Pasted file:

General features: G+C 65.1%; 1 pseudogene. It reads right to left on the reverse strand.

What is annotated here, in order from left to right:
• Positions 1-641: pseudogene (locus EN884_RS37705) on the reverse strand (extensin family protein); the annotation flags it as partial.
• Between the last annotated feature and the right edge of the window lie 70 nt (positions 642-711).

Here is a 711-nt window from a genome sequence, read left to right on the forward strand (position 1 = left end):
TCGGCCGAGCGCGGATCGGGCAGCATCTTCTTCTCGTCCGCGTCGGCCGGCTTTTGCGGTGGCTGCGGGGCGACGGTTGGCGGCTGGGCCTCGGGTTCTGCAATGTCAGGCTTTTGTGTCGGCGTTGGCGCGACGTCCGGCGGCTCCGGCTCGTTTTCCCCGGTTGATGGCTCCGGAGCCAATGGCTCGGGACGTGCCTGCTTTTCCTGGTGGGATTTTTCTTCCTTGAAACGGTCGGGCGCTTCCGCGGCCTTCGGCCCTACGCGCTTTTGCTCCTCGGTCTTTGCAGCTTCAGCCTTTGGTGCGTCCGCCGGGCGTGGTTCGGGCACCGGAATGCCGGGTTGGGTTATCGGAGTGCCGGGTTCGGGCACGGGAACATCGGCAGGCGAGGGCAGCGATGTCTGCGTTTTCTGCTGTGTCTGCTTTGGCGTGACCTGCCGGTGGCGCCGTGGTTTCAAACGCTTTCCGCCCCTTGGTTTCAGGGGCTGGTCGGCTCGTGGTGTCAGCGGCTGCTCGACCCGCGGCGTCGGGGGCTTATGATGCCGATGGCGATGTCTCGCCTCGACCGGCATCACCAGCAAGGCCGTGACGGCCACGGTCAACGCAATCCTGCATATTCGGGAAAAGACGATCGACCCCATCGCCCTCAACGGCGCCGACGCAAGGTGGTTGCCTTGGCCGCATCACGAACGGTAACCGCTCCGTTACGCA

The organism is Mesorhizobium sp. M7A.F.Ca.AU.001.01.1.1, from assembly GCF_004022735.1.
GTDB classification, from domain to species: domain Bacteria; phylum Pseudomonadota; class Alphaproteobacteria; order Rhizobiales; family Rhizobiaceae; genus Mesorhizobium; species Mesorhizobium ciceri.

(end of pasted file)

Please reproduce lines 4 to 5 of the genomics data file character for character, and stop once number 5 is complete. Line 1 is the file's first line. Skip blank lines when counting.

• Between the last annotated feature and the right edge of the window lie 70 nt (positions 642-711).

Here is a 711-nt window from a genome sequence, read left to right on the forward strand (position 1 = left end):